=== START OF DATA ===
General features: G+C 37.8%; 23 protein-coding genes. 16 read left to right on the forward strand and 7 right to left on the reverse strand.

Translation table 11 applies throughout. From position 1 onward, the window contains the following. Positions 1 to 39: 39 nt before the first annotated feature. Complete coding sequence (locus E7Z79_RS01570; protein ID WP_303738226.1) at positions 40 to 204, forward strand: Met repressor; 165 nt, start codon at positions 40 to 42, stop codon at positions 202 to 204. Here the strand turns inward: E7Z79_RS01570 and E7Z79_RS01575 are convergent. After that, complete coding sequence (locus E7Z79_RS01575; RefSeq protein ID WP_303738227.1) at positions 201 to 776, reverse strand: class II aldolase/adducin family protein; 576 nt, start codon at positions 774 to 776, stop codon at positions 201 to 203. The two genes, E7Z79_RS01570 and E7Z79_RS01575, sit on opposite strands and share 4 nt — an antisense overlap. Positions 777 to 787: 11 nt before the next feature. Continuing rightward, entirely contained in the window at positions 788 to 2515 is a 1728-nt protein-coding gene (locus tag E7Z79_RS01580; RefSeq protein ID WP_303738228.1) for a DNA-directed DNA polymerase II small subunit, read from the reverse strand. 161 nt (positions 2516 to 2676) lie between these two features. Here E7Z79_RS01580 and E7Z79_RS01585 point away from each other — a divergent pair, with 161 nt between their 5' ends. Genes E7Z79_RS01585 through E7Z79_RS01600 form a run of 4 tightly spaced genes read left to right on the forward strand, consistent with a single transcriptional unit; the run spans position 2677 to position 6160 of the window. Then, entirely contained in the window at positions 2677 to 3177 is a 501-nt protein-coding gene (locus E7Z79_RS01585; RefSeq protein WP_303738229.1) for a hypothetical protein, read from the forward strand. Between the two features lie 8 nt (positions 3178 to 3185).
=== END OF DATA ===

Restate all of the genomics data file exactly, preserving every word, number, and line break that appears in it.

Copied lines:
General features: G+C 37.8%; 23 protein-coding genes. 16 read left to right on the forward strand and 7 right to left on the reverse strand.

Translation table 11 applies throughout. From position 1 onward, the window contains the following. Positions 1 to 39: 39 nt before the first annotated feature. Complete coding sequence (locus E7Z79_RS01570; protein ID WP_303738226.1) at positions 40 to 204, forward strand: Met repressor; 165 nt, start codon at positions 40 to 42, stop codon at positions 202 to 204. Here the strand turns inward: E7Z79_RS01570 and E7Z79_RS01575 are convergent. After that, complete coding sequence (locus E7Z79_RS01575; RefSeq protein ID WP_303738227.1) at positions 201 to 776, reverse strand: class II aldolase/adducin family protein; 576 nt, start codon at positions 774 to 776, stop codon at positions 201 to 203. The two genes, E7Z79_RS01570 and E7Z79_RS01575, sit on opposite strands and share 4 nt — an antisense overlap. Positions 777 to 787: 11 nt before the next feature. Continuing rightward, entirely contained in the window at positions 788 to 2515 is a 1728-nt protein-coding gene (locus tag E7Z79_RS01580; RefSeq protein ID WP_303738228.1) for a DNA-directed DNA polymerase II small subunit, read from the reverse strand. 161 nt (positions 2516 to 2676) lie between these two features. Here E7Z79_RS01580 and E7Z79_RS01585 point away from each other — a divergent pair, with 161 nt between their 5' ends. Genes E7Z79_RS01585 through E7Z79_RS01600 form a run of 4 tightly spaced genes read left to right on the forward strand, consistent with a single transcriptional unit; the run spans position 2677 to position 6160 of the window. Then, entirely contained in the window at positions 2677 to 3177 is a 501-nt protein-coding gene (locus E7Z79_RS01585; RefSeq protein WP_303738229.1) for a hypothetical protein, read from the forward strand. Between the two features lie 8 nt (positions 3178 to 3185).